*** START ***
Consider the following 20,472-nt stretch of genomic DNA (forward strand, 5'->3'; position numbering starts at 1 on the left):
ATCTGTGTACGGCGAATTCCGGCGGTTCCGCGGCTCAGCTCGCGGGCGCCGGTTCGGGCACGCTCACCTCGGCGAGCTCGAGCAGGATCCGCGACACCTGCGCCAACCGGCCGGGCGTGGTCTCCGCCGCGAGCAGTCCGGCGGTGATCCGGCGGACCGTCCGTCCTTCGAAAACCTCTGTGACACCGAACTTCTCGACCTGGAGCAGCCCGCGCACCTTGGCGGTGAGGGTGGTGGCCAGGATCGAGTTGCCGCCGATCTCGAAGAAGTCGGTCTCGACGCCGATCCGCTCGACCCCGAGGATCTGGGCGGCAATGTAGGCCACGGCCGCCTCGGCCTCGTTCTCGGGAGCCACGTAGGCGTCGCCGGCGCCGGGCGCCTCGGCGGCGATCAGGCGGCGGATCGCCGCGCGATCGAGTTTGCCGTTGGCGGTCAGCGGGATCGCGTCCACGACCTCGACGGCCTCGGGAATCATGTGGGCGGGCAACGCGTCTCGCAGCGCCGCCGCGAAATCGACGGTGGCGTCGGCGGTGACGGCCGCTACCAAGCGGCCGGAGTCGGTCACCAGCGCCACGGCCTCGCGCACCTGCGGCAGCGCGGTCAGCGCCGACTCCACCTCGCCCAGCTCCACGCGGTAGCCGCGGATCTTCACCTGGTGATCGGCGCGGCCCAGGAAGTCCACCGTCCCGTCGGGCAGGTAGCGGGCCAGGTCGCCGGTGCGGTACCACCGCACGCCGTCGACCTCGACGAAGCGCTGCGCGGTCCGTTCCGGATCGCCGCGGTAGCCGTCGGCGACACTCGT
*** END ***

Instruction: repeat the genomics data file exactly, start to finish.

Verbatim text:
Consider the following 20,472-nt stretch of genomic DNA (forward strand, 5'->3'; position numbering starts at 1 on the left):
ATCTGTGTACGGCGAATTCCGGCGGTTCCGCGGCTCAGCTCGCGGGCGCCGGTTCGGGCACGCTCACCTCGGCGAGCTCGAGCAGGATCCGCGACACCTGCGCCAACCGGCCGGGCGTGGTCTCCGCCGCGAGCAGTCCGGCGGTGATCCGGCGGACCGTCCGTCCTTCGAAAACCTCTGTGACACCGAACTTCTCGACCTGGAGCAGCCCGCGCACCTTGGCGGTGAGGGTGGTGGCCAGGATCGAGTTGCCGCCGATCTCGAAGAAGTCGGTCTCGACGCCGATCCGCTCGACCCCGAGGATCTGGGCGGCAATGTAGGCCACGGCCGCCTCGGCCTCGTTCTCGGGAGCCACGTAGGCGTCGCCGGCGCCGGGCGCCTCGGCGGCGATCAGGCGGCGGATCGCCGCGCGATCGAGTTTGCCGTTGGCGGTCAGCGGGATCGCGTCCACGACCTCGACGGCCTCGGGAATCATGTGGGCGGGCAACGCGTCTCGCAGCGCCGCCGCGAAATCGACGGTGGCGTCGGCGGTGACGGCCGCTACCAAGCGGCCGGAGTCGGTCACCAGCGCCACGGCCTCGCGCACCTGCGGCAGCGCGGTCAGCGCCGACTCCACCTCGCCCAGCTCCACGCGGTAGCCGCGGATCTTCACCTGGTGATCGGCGCGGCCCAGGAAGTCCACCGTCCCGTCGGGCAGGTAGCGGGCCAGGTCGCCGGTGCGGTACCACCGCACGCCGTCGACCTCGACGAAGCGCTGCGCGGTCCGTTCCGGATCGCCGCGGTAGCCGTCGGCGACACTCGT